Conchita Martínez

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Conchita Martínez
Conchita Martínez at the 2010 US Open
Full nameConchita Martínez Bernat
Country (sports) Spain
ResidenceBarcelona, Spain
Born (1972-04-16) 16 April 1972 (age 51)
Monzón, Huesca, Spain
Height1.73 m (5 ft 8 in)
Turned proFebruary 1988
Retired15 April 2006
PlaysRight-handed (one-handed backhand)
Prize money$11,527,977
Int. Tennis HoF2020[1] (member page)
Career record739–297 (71.3%)
Career titles33
Highest rankingNo. 2 (30 October 1995)
Grand Slam singles results
Australian OpenF (1998)
French OpenF (2000)
WimbledonW (1994)
US OpenSF (1995, 1996)
Career record414–232 (64.1%)
Career titles13
Highest rankingNo. 7 (11 January 1993)
Grand Slam doubles results
Australian OpenSF (1998, 2002)
French OpenF (1992, 2001)
WimbledonQF (1995, 2003)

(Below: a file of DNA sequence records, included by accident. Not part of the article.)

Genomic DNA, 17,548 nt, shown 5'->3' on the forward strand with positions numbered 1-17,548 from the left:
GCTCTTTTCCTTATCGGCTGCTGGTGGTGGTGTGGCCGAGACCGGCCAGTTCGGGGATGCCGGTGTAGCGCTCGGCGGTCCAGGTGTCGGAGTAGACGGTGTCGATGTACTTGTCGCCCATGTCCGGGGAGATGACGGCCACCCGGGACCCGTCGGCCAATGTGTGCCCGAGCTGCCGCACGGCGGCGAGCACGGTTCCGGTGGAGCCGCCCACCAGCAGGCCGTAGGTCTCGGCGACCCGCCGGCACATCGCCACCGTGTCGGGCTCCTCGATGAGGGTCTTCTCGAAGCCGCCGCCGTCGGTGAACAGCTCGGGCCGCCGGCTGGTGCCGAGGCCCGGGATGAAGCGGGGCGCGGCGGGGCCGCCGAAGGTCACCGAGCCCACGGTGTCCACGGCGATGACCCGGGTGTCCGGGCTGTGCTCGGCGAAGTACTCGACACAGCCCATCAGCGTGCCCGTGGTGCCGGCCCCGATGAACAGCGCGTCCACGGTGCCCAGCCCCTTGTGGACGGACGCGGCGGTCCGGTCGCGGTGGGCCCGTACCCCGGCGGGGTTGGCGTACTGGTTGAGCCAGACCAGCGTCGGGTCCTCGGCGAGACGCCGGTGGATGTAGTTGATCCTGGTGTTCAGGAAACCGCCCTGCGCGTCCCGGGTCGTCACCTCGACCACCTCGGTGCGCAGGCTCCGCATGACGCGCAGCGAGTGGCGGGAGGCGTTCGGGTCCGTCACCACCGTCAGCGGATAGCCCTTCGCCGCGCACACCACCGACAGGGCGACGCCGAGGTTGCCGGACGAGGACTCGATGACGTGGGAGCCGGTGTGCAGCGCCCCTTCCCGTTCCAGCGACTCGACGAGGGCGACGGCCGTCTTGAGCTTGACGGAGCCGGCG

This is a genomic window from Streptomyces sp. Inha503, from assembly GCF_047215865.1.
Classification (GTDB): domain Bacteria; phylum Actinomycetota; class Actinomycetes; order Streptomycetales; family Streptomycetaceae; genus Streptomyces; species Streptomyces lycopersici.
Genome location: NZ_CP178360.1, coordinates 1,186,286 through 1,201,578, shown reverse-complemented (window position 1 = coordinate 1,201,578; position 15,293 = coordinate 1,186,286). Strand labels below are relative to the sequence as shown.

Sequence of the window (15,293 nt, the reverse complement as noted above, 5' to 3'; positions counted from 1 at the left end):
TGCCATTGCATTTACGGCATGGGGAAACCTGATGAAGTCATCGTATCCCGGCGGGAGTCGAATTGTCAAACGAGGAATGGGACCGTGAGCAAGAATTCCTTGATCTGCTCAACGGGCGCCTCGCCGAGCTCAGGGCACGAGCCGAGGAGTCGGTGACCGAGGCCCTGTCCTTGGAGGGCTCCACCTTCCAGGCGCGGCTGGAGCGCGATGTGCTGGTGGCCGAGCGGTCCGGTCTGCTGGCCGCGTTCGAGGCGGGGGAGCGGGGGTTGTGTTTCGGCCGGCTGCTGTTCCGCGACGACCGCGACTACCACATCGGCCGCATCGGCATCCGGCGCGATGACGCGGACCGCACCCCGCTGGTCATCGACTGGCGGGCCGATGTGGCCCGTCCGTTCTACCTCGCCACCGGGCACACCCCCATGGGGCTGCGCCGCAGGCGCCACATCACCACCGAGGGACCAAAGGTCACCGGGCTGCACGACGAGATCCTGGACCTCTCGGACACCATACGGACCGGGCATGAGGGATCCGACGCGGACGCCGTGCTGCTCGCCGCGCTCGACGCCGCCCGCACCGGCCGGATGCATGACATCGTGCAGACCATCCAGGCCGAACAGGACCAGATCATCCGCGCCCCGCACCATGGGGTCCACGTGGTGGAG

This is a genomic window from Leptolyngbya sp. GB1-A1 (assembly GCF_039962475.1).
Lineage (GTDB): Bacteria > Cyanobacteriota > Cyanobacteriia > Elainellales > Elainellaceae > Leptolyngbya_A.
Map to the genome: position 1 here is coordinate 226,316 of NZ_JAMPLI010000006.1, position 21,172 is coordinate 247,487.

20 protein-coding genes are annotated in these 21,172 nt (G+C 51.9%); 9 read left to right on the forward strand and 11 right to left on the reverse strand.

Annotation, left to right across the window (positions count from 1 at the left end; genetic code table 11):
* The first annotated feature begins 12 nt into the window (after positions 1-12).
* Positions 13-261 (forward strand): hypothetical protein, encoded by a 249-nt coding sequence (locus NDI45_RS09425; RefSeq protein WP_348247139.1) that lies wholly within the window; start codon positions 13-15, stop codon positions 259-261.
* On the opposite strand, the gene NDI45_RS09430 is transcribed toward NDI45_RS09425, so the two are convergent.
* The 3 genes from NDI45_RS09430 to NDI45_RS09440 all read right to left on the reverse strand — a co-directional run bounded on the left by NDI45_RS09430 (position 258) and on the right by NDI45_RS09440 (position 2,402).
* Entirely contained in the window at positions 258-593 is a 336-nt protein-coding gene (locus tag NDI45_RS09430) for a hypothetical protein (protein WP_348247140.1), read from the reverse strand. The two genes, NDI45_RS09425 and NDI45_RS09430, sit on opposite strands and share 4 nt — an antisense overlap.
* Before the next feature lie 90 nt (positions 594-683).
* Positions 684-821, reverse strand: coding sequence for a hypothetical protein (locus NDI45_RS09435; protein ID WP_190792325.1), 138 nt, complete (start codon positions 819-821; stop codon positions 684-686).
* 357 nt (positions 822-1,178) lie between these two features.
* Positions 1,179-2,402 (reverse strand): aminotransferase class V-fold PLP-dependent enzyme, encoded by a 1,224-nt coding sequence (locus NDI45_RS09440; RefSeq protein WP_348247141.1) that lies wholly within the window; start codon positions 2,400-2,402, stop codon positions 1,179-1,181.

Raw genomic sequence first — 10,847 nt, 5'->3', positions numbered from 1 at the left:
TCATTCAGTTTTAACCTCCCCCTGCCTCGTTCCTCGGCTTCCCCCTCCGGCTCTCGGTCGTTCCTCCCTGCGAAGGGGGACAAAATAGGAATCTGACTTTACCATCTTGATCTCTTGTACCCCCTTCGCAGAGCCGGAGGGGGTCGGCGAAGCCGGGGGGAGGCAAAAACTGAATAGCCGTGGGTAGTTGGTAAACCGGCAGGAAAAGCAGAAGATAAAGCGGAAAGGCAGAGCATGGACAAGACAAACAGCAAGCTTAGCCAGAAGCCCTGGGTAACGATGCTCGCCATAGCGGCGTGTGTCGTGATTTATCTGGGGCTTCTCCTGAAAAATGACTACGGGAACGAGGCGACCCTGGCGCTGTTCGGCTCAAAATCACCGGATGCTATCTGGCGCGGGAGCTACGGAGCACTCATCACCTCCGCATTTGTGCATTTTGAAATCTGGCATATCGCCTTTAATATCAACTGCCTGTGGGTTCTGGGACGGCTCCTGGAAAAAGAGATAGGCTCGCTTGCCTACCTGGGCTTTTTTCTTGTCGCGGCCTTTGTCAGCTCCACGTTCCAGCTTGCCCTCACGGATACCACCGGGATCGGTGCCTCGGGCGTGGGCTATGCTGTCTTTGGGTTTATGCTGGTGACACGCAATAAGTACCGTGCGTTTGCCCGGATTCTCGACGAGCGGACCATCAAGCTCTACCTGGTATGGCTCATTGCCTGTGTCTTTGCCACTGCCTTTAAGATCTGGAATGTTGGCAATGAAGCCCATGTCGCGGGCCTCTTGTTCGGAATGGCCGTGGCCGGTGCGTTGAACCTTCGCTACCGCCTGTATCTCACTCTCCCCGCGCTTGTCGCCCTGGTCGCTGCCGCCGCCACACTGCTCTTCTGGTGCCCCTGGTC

US OpenSF (2005)
Team competitions
Fed CupW (1991, 1993, 1994, 1995, 1998)
Medal record
Olympic Games
Silver medal – second place 1992 Barcelona Women's Doubles
Silver medal – second place 2004 Athens Women's Doubles
Bronze medal – third place 1996 Atlanta Women's Doubles
Mediterranean Games
Gold medal – first place 1987 Latakia Women's Singles

Conchita Martínez Bernat (born 16 April 1972) is a Spanish former professional tennis player. She was the first Spaniard to win the women's singles title at Wimbledon, doing so in 1994. Martínez also was the runner-up at the 1998 Australian Open and the 2000 French Open. She reached a career-high ranking of world No. 2 in October 1995, and was in the year-end top 10 for nine years. Martínez won 33 singles and 13 doubles titles during her 18-year career, as well as three Olympic medals. She was inducted into the International Tennis Hall of Fame in 2020.[2]

A five-time winner of the Fed Cup as a player, Martínez was the Spanish team captain from 2013 to 2017 and the Spanish Davis Cup team captain from 2015 to 2017, leading the Davis Cup team back into the top-tier World Group under her captaincy.[3] She has also served as a part-time coach to Garbiñe Muguruza, guiding her to the 2017 Wimbledon Championships title, and was the full-time coach to Karolína Plíšková through 2018 and 2019. She began coaching Muguruza on a full-time basis in November 2019. Martínez won the 2021 WTA Coach of the Year award for her work coaching Muguruza.